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Long-Acting Injectable HIV Prevention Drug Proven Effective in Trial

Thursday May 21, 2020

Long-Acting Injectable HIV Prevention Drug Proven Effective in Trial
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The National Institute of Allergy and Infectious Diseases has reported positive results for the long-acting form of HIV drug cabotegravir. Injected once every eight weeks, recent studies reveal that the drug safely and effectively prevents HIV acquisition in men who have sex with men and transgender women who have sex with men.

This finding, from a planned interim analysis of study data, marks the first time a large-scale clinical trial has shown a systemic, long-acting form of HIV prevention to be highly effective. The trial and an ongoing companion study evaluating long-acting injectable cabotegravir for HIV prevention in women are sponsored by the National Institute of Allergy and Infectious Diseases (NIAID), part of the National Institutes of Health.

Daily oral pills containing the drugs tenofovir and emtricitabine, such as Truvada or Descovy, are the only currently FDA-approved form of HIV pre-exposure prophylaxis, or PrEP. Taking a daily pill while feeling healthy can be challenging for some people, so investigators have been working to develop a long-acting alternative to oral PrEP that would be at least equally effective at preventing HIV.

NIAID collaborated on the Phase 2b/3 clinical trial in men who have sex with men and transgender women with ViiV Healthcare, Gilead Sciences, Inc., and the NIH-funded HIV Prevention Trials Network (HPTN). NIAID and ViiV Healthcare co-funded the trial, called HPTN 083, and ViiV Healthcare and Gilead Sciences, Inc., provided the study medications.

Beginning in 2016, the HPTN 083 study team enrolled 4,570 HIV-negative men who have sex with men and transgender women who have sex with men at 43 sites in Argentina, Brazil, Peru, South Africa, Thailand, the United States and Vietnam. The participants were considered at risk for HIV acquisition. Two-thirds of study participants were under 30 years of age, and 12% were transgender women. Half of the participants in the United States identified as black or African American. Participants were randomly assigned to receive either injections of cabotegravir and placebo oral tablets or placebo injections and daily oral Truvada tablets. Neither the participants nor the study team knew who was receiving which medication.

In a planned interim review of HPTN 083 on May 14, 2020, an independent data and safety monitoring board (DSMB) found that the study data clearly indicated that long-acting injectable cabotegravir was highly effective at preventing HIV in the study population. Among the 50 people in the trial who acquired HIV, 12 were receiving long-acting cabotegravir and 38 were receiving daily oral Truvada. This translated to an HIV incidence rate of 0.38% (95% confidence interval [CI] 0.20%-0.66%) in the cabotegravir group and 1.21% (95% CI 0.86%-1.66%) in the Truvada group.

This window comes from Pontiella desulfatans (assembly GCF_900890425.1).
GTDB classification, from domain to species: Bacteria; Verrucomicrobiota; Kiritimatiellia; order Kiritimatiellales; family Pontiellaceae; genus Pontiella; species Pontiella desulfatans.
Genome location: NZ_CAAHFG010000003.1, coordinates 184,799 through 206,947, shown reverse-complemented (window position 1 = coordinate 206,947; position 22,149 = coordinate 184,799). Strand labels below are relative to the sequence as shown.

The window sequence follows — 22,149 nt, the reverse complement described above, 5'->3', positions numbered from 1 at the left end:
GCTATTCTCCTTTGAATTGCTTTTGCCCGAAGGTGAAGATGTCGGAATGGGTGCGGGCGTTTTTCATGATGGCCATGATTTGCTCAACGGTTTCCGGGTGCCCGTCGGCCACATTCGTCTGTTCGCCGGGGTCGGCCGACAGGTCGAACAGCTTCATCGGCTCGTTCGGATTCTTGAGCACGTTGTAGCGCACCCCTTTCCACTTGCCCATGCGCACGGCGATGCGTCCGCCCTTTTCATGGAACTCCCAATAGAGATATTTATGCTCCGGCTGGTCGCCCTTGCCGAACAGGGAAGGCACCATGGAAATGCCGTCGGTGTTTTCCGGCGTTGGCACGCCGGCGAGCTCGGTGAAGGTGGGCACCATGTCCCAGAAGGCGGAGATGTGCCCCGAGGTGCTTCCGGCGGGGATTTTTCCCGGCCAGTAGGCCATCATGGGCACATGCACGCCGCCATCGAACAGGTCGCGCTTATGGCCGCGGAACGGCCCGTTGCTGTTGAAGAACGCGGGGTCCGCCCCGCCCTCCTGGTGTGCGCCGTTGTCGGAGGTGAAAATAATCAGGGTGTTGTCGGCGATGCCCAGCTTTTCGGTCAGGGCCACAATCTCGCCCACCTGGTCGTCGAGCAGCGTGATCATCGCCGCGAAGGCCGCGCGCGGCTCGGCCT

Both cabotegravir and Truvada were generally safe and well-tolerated in the study population, and the DSMB found no safety concerns. Most participants in the cabotegravir group (80%) reported pain or tenderness at the injection site, compared to only 31% of those in the Truvada group, who received placebo injections.

Consequently, the DSMB recommended that NIAID stop the blinded phase of the trial, which was originally expected to continue until 2021, and share the results. NIAID has accepted the DSMB's recommendations and is releasing the results now to serve the interests of public health. The study investigators will report more detailed information about the HPTN 083 results in the coming weeks.

The HPTN 083 study team and participants are being notified of the study results. All study participants, including those who initially received Truvada, will be offered long-acting cabotegravir as soon as it can be made available. Study investigators will continue following HPTN 083 participants to gather additional data about the long-term safety of injectable cabotegravir for HIV prevention.

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